Perhaps the novel’s most moving passage is, in fact, the author’s transcription in her concluding note of a lengthy inscription on a monument erected in Northern Italy in 1998 commemorating “the noble inhabitants of these valleys” for offering “hospitality and safety” to “Jewish refugees uncertain of their fate, coming from distant countries.” It alone makes “A Thread of Grace” memorable.

“Flight” by Ginger Strand is quite different. It’s a shorter book, set in our own time, in the bland landscape of a Michigan farm. Will Gruen, its central character, is about to turn 60; he’s recently (and not happily) retired from his career as an airline pilot, living on his family farm and getting ready for the wedding there of the younger of his two daughters.

He is also nursing a secret. He has been offered a chance to fly again as a pilot for an airline in the Far East. He is not ready to share the news with his wife, Carol, who is planning to open a bed & breakfast on the farm and is totally absorbed in preparations for the wedding, “eddying through each room in a last-minute surge of nervous preparation.”

The four days of the book’s action unfold through the perceptions of each of the its central characters — Will and Carol and their daughters, Margaret, an opinionated college professor, and the about-to-be-married Leanne. As they go through the routine of getting ready for the big day and for the cocktail party they will host the night before, each character has a public face and a quite different inner monologue.

In restrained but elegant language,Ms. Strand conveys Will’s wistful nostalgia for flying and sense of aging, Carol’s delight in her daughters and anxious intensity in seeking meaning in her own life, Margaret’s abrupt realization that her marriage is over, Leanne’s trepidation about embarking on hers. Memories weave in and out of each mind as the characters make trips to the airport and the grocery store, cook food for the party, hem the wedding dress, talk to relatives. The pace is slow and ruminative.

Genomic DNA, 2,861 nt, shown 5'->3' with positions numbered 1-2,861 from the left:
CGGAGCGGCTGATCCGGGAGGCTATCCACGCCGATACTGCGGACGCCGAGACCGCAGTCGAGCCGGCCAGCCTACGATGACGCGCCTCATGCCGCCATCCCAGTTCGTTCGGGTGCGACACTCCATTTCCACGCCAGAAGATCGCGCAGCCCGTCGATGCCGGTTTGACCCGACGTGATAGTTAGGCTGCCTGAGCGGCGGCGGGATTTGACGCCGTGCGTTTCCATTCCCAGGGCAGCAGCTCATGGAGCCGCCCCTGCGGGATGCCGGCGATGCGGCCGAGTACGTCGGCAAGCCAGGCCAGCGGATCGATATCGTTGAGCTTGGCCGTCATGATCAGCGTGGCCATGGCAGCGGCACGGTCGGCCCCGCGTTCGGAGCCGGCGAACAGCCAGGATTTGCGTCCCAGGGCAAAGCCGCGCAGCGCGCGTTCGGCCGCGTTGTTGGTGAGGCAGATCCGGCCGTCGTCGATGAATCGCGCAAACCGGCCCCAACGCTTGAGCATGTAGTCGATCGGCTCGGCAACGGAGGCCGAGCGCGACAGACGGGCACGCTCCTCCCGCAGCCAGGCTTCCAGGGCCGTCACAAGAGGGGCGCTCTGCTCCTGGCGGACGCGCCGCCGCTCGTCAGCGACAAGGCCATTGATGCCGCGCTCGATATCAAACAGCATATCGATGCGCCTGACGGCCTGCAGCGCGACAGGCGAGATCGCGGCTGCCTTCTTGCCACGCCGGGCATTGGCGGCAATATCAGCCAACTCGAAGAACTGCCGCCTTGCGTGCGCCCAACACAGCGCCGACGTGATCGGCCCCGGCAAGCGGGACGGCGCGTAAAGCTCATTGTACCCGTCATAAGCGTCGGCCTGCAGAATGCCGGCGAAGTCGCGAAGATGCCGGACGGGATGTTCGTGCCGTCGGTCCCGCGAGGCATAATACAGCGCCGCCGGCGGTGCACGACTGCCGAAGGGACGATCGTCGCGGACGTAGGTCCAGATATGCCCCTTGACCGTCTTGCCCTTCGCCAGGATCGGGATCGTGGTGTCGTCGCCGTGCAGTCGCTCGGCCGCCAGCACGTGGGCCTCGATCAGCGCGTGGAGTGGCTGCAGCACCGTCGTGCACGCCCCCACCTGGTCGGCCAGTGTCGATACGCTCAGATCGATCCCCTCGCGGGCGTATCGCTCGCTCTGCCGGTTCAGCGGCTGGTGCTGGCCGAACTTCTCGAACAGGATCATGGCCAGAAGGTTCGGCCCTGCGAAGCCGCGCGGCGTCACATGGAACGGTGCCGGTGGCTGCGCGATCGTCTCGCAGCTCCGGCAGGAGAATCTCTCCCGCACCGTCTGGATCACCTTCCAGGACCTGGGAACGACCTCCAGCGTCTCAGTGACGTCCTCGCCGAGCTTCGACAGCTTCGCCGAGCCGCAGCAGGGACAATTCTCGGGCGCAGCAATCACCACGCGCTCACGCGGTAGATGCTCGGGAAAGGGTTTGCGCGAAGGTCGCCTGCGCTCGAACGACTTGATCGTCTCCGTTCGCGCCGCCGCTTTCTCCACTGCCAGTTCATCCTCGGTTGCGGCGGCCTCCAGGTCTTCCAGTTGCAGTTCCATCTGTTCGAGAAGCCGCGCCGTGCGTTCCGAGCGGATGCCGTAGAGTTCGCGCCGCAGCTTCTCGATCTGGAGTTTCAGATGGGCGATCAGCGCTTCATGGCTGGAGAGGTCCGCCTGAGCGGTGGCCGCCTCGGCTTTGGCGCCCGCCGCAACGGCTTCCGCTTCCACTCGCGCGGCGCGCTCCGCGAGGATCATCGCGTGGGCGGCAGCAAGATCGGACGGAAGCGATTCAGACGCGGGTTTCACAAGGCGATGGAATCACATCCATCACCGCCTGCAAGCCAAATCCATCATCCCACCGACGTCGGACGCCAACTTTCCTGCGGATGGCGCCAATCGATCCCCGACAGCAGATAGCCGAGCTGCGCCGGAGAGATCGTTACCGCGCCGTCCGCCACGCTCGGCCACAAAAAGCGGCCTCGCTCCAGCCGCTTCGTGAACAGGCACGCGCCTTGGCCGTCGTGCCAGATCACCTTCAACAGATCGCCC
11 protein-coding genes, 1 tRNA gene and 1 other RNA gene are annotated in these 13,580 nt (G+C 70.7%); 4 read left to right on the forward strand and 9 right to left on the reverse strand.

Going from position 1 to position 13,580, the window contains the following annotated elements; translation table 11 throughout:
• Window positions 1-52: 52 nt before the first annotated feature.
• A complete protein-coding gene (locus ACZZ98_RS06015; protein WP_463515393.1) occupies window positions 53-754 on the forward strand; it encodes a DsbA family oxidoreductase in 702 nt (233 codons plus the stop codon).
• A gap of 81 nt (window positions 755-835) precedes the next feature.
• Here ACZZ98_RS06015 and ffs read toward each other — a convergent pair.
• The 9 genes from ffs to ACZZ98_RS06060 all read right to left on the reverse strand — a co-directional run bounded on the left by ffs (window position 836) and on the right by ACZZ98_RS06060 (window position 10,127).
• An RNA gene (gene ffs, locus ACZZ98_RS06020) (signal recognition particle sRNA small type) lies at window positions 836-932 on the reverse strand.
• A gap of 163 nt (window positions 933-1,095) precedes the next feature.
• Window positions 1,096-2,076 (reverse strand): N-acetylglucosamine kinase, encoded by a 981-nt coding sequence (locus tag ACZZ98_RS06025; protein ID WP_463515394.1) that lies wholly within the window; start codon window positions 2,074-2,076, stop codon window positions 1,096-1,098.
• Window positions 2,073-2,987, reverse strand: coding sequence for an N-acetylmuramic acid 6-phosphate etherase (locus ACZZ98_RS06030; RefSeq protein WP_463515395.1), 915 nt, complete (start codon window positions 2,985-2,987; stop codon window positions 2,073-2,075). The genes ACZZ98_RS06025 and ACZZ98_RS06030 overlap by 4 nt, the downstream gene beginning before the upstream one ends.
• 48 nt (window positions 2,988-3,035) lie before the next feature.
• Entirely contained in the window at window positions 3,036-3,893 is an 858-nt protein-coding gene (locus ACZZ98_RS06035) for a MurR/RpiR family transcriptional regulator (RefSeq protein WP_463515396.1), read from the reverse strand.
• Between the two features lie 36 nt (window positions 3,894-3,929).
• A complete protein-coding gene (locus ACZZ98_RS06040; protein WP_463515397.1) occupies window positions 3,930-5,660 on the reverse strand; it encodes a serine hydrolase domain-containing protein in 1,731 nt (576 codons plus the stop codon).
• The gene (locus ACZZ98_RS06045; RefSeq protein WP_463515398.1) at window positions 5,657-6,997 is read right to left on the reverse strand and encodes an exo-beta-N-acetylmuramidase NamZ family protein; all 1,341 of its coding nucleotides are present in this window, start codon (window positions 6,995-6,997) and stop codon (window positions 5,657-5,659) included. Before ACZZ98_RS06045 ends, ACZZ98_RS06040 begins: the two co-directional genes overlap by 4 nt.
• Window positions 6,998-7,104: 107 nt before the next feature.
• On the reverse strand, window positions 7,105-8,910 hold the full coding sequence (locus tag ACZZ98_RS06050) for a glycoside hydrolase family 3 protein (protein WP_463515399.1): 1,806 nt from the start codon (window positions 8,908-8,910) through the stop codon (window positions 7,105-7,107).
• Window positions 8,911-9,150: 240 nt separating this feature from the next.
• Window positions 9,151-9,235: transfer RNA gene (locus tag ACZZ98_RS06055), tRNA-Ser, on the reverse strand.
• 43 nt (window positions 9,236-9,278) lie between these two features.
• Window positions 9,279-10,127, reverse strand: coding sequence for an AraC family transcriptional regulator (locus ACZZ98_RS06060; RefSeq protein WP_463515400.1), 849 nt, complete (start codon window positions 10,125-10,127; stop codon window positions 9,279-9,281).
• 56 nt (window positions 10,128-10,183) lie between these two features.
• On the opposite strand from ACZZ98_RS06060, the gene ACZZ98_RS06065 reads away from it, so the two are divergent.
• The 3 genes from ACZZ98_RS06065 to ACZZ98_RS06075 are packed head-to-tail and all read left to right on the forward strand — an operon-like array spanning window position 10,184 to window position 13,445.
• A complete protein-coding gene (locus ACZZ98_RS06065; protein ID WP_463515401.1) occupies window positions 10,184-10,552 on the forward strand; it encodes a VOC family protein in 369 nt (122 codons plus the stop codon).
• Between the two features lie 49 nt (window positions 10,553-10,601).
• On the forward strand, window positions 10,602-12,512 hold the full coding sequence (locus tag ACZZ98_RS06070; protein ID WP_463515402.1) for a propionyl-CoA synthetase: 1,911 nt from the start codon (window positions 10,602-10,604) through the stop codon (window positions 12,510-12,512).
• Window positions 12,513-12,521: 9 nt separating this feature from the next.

One of the many pleasures of “Flight” is its focus on middle-aged and older characters. Will finds that he has “developed the old person’s habit of getting overtaken by his thoughts, contemplation swallowing his intentions … .” His heart, “old fool, pounds harder (every year) for the past’s close calls.” After Carol makes an unkind remark about Will she wants “to dispel the dampening of cheer her remark has caused. She gives a hesitant, exploratory laugh, a foot in the door of mirth as it edges shut.” Her “angular beauty is turning into a kind of flinty coating, like the shell of an exquisite crab.” She had always wanted her daughters to escape from the farm but “once they did, she was surprised at how keenly she felt left behind.” She had been “like a ground squirrel raising baby birds, telling them they could fly without having the means to show them how.” The mother of the wedding’s groom is “a quiet, aging lady who has organized her life with great precision to downplay its central fact — loneliness.”

This close-up focus on individual characters does make the reader occasionally long for the wider lens of narration. And despite all the detail, some aspects of these four characters are puzzling. Will’s preoccupations do not seem to include sex. Leanne’s heavy drinking has never been noticed by her family. But these are details. This is a deeply satisfying book, written with sympathy, perception and artistry.

The “Flight” of the title is more than Will’s passion for aviation. It’s Leanne’s secret longing for escape, it’s baby birds leaving the nest, and it is imagery so perfectly expressive it is archetypal. Ms. Russell uses it too. At the end of “A Thread of Grace” a character goes willingly to a cruel fate, contemplating swifts swirling in the sunset. His death is “like flying, except you never come down.”

Stephanie Deutsch is a Washington writer and critic.